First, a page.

My head and heart ached last week
Maybe the existential threat Donald Trump posed to the United States and the most vulnerable people around the world fooled me into thinking his successor would be a revolutionary, but any hope in that came crumbling down after a week of observing U.S. foreign policy as usual. It was incredibly discouraging that the U.S. offered no knowable consequence to the Saudi Crown Prince Mohammed bin Salman (a.k.a MBS) after it was confirmed that he gave the final approval for the murder of Washington Post reporter Jamal Kashoggi. Saudi Arabia is hostile, dangerous, and repressive. And killing an American journalist seems unconscionable to me. I didn’t understand how the Biden administration couldn’t stand against the leader of the murder of this American (even if it did place sanctions and restrictions on others). How can this sort of violence go unaccounted for? This is akin to punishing the insurrectionists who stormed the Capitol, but not convicting the one who sent them there.
I talked to some friends about it and learned some things. Saudi Arabia, despite being a wicked place, is a global power that serves the interests of America (though it is technically not an ally), particularly when it comes to the U.S.’s relationship with Israel and Iran. Furthermore, no heads of state, and MBS is essentially one, have been banned from entry into the United States. Evidently, punishing MBS would be both largely unprecedented, and would worsen relations in the Middle East for the U.S. I’m not alone in thinking that MBS should have been punished, because for most people the death of an American, or any person, is a knowable evil, in a way that the complexities of Middle Eastern politics aren’t.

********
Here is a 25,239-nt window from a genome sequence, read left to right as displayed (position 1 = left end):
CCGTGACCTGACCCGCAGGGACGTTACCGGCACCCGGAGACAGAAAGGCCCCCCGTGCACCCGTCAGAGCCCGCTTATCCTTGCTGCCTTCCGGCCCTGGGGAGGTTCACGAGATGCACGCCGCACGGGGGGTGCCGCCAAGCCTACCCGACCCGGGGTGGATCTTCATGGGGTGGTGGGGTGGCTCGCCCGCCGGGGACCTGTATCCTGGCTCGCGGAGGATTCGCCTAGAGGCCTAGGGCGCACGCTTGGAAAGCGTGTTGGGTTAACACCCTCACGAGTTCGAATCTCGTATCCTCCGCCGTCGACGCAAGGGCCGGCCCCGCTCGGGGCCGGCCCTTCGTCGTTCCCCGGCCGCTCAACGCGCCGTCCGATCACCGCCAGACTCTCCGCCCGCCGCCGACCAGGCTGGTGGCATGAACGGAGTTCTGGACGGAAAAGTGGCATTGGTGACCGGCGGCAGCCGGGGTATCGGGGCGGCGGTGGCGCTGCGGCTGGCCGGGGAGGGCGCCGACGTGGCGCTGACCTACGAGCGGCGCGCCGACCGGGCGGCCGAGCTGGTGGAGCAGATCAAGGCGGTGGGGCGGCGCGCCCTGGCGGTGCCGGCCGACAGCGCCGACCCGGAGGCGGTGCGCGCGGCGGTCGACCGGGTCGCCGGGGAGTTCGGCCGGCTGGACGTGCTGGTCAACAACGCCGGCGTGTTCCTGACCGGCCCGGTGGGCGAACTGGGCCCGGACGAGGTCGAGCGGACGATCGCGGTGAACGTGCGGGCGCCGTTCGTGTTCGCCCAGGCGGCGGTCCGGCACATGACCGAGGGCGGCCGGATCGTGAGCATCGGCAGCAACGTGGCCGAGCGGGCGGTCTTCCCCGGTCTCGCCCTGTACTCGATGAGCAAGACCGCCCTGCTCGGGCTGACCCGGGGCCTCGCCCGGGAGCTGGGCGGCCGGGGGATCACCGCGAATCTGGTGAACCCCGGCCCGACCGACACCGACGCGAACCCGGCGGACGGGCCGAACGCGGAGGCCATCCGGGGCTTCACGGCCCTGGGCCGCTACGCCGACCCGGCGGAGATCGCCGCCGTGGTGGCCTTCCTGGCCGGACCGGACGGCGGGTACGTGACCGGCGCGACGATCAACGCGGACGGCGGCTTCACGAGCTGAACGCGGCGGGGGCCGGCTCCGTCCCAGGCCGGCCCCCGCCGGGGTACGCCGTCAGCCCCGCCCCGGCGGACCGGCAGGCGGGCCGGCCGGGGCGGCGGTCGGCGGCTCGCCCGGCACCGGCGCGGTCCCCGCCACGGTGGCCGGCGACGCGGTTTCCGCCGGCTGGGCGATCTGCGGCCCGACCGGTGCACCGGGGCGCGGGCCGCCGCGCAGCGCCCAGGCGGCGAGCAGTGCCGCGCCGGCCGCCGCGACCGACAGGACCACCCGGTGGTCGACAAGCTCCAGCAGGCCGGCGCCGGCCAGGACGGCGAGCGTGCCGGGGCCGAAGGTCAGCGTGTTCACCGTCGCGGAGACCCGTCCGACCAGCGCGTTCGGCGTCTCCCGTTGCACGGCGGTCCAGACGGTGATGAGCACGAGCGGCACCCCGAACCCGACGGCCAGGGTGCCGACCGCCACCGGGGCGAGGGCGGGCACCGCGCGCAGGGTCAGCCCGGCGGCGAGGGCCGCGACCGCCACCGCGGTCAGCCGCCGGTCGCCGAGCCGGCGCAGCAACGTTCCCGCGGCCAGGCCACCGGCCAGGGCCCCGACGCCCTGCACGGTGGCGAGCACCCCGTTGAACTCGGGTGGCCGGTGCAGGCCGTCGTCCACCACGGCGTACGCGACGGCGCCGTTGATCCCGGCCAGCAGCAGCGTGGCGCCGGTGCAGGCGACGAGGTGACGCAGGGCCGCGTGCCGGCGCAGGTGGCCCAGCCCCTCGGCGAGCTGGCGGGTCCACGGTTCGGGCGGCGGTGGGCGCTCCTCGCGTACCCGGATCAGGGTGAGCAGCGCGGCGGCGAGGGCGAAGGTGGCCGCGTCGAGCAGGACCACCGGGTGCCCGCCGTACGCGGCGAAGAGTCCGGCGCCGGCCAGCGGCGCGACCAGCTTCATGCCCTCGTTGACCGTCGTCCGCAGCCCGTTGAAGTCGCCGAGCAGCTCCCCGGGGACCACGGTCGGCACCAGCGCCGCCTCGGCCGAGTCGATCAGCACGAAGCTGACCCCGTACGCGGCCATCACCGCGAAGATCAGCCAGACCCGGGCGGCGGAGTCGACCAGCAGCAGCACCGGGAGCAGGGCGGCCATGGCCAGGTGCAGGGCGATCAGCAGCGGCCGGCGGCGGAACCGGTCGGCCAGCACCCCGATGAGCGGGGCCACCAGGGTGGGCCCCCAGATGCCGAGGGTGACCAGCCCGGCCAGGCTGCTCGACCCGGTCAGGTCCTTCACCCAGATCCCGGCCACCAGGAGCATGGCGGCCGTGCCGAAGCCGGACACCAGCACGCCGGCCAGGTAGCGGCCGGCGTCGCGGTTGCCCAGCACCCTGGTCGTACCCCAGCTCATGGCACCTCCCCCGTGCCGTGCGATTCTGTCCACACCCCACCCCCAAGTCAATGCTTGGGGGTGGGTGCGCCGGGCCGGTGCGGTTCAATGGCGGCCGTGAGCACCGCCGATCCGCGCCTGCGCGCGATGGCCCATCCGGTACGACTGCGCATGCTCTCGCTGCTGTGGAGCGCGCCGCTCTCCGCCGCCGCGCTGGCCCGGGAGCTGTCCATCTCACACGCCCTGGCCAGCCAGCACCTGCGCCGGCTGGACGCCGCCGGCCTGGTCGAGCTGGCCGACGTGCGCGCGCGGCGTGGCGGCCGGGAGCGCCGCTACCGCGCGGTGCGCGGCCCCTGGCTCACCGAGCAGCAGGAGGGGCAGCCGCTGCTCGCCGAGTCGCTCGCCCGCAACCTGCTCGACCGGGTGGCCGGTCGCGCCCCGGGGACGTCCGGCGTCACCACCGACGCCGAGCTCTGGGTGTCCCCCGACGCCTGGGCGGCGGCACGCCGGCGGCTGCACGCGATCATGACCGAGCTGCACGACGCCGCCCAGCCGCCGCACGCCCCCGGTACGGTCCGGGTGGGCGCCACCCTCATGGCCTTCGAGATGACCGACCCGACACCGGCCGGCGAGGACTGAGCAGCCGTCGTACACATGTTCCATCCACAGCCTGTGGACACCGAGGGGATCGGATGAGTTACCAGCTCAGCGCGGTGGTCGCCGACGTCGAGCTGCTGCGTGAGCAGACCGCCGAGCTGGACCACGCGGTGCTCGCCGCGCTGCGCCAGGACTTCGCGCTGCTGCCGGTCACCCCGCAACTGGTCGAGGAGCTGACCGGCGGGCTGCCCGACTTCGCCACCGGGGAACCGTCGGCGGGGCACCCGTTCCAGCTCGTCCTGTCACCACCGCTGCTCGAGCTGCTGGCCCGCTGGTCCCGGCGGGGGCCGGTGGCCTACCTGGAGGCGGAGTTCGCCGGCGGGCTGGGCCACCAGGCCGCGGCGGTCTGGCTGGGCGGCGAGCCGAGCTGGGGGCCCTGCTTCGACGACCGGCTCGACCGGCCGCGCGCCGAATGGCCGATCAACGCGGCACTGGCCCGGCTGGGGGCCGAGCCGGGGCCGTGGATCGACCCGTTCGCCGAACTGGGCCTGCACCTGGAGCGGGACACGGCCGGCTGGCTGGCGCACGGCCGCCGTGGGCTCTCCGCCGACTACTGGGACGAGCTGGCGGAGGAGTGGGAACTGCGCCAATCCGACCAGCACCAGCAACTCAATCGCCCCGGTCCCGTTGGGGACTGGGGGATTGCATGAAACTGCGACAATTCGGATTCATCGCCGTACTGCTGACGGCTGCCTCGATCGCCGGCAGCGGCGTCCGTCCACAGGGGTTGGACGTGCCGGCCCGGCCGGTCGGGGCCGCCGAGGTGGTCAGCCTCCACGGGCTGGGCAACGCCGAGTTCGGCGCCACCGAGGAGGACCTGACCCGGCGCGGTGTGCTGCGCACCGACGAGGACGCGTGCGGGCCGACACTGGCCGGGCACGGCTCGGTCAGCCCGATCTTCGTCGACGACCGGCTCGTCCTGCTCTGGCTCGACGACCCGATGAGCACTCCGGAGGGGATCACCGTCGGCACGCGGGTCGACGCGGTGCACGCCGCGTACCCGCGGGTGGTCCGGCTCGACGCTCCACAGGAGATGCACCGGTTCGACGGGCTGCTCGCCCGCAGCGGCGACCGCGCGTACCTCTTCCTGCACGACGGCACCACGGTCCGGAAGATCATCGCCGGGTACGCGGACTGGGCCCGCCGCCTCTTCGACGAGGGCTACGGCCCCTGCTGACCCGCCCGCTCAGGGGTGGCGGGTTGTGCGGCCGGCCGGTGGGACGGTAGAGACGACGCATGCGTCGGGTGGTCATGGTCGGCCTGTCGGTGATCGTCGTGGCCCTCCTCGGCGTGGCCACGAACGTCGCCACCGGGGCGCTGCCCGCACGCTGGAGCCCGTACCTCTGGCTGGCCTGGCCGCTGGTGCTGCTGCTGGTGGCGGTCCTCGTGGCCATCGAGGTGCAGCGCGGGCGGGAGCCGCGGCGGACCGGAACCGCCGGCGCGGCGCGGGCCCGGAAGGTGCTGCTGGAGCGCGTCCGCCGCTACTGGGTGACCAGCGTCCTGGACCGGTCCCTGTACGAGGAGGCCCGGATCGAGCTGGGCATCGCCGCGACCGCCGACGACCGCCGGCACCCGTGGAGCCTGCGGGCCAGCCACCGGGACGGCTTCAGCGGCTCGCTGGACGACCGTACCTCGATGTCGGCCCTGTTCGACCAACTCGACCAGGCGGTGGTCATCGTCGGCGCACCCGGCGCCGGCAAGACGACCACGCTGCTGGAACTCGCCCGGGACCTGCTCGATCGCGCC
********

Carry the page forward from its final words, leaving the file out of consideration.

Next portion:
I suffer the same cognitive dissonance when I consider Egypt and a repressive authoritarian that happens to be the best of the bad options in the Middle East. I don’t know how the U.S. can turn a blind eye to his human rights violations in favor of its own geopolitical interests.
It only got worse when Biden made his first military action. He bombed a specific site in Syria ten days after a rocket strike killed a Filipino contractor working with the American military and wounded six others. Evidently, Biden selected a “middle option” in terms of aggression, and avoided one that could have resulted in civilian casualties. Biden is hoping that this strike helps set the table for talks with Iran (who was behind the first strike) about a new nuclear proliferation pact.
My commitment to peace and peacemaking doesn’t preclude me from understanding the geopolitics (and I admit, I am particularly interested in U.S. foreign policy, in general). So while I understand both circumstances from a geopolitical perspective, I have a prophetic and principled opposition to these sort of dealings.
The practicalities and prophecies of peacemaking
These two situations confirm to me the great lie about American foreign policy. Human rights are not why the United States intervenes. (And it was a lie when George W. Bush said as much in his ill-advised war in Iraq.) It intervenes for what it believes to be national and international interests. And I understand that. And in fact, my understanding of that has made my relationships with military personnel and veterans more tenable. (Apparently calling them baby killers and hyperbolizing the evil of the American military isn’t great for building relationships.)
My approach and thoughts have changed over the years. If you had asked me what I thought of this even ten years ago, I would have had a hardline opposition for the terror the United States permits and perpetuates as the greatest military power. As I look at my young self, I don’t judge the passion and intensity that I had. The retributive and punitive aspects of the War in Afghanistan and Iraq, plus the human rights violations the U.S. engaged in both in terms of torture and Abu Ghraib prison abuse, more than justified outrage and protest.